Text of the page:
Thrill seekers line up for Bristol Mountain’s latest attraction
Unlike walks outside or time spent in the garden, ziplining is not an activity that comes to mind as a “spring” one. The-seven stop, 5,000-foot canopy ziplining tour at Bristol Mountain, however, not only soldiers on through both the cold and mild months but offers special seasonal discounts to those interested in taking the plunge. Being the least athletic person in the (585) office, I was naturally the one sent to check out the scenic, albeit chilly, tour. Accompanied by a group of two tour guides and nine friendly women who fretted over the warmth of my hands, I took the tour on a twenty-degree Sunday morning in early February.
The trails were busy with skiers and snowboarders, and the benches on the lift were all full of patrons. The lot of us convened in a lodge-like gathering place atop the hill where we met the tour guides, Kat and Adam. Both young and evidently humored by my presence in an otherwise close-knit group of women about my mother’s age, they were cheery and welcoming in helping us to suit up.
Each of us sported a metal “trolley” attached to our harnesses, helmets, ski glasses, and varying levels of warm dress. The first part of the journey required a short hike down the side of the mountain and through some woods. We came to the first “take off” spot after roughly ten minutes of light walking on woody trails. This launching spot has roughly the same description as all the others: a raised wooden platform of varying heights, the respective zipline cable attached and running away toward the next stop on the tour, and, in my case, a step stool to allow for enough height to reach said cables in the first place.
One might not expect the wooded scenery of Upstate New York to be all that striking when blanketed with snow in the dead of winter. However, the views from on top of each lofted launch point—and certainly dangling from the lines themselves—were just as striking as one might expect from a warmer season. Each zip on the tour is arranged to offer a clear view from the mountain as you wait your turn to be hooked up and “zip away.” The combination of fresh snow, evergreens, and late morning/early afternoon sun surprised my newfound group of friends and me with its pleasantness, in spite of the cold.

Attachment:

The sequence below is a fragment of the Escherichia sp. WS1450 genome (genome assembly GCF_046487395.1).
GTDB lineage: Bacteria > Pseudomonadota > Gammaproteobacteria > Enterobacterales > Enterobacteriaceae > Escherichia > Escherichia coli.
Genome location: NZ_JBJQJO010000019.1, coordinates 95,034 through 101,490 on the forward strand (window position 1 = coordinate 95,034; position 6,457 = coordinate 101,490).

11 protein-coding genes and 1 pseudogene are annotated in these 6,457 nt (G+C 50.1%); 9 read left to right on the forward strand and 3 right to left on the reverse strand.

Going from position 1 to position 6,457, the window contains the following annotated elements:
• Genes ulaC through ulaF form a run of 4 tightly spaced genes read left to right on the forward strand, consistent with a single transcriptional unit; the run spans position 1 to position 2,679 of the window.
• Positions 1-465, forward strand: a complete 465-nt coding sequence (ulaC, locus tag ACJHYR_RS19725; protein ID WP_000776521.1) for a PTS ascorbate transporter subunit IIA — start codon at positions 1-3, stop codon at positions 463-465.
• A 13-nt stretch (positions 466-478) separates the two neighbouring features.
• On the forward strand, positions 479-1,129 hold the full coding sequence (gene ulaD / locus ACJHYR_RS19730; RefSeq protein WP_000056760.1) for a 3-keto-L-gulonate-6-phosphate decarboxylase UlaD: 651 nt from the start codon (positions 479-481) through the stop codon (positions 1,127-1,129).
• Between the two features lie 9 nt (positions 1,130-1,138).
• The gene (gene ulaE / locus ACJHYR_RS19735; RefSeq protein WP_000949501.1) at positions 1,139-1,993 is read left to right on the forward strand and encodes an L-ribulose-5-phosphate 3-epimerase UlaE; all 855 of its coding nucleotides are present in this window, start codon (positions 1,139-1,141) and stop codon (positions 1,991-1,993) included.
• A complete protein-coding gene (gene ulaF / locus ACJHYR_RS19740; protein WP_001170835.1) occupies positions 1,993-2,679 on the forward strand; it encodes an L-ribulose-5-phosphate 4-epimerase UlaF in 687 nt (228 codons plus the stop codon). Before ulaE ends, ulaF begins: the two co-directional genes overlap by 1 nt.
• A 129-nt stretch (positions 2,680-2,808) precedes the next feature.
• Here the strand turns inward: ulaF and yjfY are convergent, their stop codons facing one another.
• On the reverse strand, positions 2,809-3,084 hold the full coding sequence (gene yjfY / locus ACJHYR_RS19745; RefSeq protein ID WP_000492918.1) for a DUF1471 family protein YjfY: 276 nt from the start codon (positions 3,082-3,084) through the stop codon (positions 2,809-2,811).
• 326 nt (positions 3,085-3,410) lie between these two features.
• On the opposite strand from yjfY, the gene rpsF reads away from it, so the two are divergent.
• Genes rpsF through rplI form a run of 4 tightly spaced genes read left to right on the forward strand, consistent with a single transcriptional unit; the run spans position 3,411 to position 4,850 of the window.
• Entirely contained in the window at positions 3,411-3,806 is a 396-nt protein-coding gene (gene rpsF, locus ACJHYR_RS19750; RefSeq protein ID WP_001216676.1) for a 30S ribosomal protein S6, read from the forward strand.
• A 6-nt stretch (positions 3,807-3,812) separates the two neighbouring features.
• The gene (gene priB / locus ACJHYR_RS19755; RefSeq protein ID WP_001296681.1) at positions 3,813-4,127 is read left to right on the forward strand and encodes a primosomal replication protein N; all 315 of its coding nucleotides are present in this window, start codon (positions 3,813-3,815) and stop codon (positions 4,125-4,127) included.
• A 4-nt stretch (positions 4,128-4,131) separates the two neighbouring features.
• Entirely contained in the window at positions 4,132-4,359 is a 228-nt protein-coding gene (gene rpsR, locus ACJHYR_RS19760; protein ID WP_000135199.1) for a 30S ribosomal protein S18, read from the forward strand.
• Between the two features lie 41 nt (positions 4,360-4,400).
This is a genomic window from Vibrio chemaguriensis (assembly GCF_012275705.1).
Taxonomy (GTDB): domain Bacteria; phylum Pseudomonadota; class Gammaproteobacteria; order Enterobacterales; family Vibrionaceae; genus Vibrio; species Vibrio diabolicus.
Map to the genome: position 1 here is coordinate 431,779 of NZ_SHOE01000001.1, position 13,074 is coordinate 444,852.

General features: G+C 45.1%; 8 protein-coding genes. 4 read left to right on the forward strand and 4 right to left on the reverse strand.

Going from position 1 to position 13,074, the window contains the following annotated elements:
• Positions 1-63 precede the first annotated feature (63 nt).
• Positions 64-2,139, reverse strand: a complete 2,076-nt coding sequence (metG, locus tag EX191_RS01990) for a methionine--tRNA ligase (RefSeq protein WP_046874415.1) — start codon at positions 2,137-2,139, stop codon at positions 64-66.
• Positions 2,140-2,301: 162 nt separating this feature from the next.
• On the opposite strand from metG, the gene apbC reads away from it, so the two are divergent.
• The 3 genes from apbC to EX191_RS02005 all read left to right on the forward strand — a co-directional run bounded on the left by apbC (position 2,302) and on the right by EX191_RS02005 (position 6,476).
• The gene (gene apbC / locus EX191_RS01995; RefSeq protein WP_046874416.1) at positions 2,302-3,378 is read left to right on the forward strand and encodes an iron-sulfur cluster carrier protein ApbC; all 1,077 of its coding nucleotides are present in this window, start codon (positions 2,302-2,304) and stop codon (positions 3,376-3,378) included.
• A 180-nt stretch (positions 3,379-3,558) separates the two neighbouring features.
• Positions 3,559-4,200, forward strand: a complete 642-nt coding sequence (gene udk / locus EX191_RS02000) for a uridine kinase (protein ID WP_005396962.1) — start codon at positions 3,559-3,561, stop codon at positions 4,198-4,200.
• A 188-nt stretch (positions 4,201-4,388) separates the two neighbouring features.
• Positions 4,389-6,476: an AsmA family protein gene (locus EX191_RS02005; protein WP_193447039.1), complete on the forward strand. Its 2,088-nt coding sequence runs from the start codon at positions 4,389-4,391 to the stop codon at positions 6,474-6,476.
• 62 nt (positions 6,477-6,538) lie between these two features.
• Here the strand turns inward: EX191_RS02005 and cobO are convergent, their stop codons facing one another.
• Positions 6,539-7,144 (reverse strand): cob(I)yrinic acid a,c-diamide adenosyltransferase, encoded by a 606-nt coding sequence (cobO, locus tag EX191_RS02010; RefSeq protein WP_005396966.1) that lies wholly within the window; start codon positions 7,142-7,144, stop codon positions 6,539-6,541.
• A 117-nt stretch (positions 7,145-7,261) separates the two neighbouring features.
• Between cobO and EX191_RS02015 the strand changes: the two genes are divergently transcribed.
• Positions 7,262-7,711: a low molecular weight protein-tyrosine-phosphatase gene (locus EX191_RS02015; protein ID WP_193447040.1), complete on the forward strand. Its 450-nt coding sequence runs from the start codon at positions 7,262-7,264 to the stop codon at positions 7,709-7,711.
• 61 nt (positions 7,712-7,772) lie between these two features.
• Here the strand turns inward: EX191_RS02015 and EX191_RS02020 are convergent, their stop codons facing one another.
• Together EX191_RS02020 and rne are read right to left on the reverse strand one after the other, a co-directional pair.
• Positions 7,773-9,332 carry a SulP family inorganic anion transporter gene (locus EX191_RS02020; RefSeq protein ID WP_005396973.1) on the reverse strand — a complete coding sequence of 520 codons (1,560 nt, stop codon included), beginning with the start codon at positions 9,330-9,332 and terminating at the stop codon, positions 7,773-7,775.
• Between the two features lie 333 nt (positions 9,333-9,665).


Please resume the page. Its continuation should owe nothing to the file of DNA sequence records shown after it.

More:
When we were not fawning over the view, the pictures we were able to take of it or, in my group’s case, the young male tour guide, we were doing what we were there to do: tour the woods of Bristol Mountain from an aerial view. The process was both relatively simple but also consistently entertaining. Each zipliner was attached to the line by her harness, taught how to slow down and speed up, encouraged not to be afraid by the both very tolerant and very enthusiastic staff, and then sent along her way. The zips varied both in height and speed, some moving downhill, some up, some relatively close to the ground and some rather far away from it. Each time, however, the respective zipper would enjoy her quick trip, hopefully remembering to look around and below them as she went, and would arrive safely on the other side to be unhooked from the line and wait to watch her peers take their turns. Each new line and location was different enough to keep the tour varied and fun, and even though tired and grateful for the ski lift ride back up the hill by the end, it is evident that the novelty of the winter tour is certainly a captivating experience more than anything else. The staff at the mountain say that the winter zip tours have been gaining in popularity and expect to continue to do so as the season moves on. A combination of exercise, nature, adrenaline, and group bonding make Bristol Mountain’s ziplining tours, held year-round, well worth the hike.
Mary Walrath is a (585) editorial intern.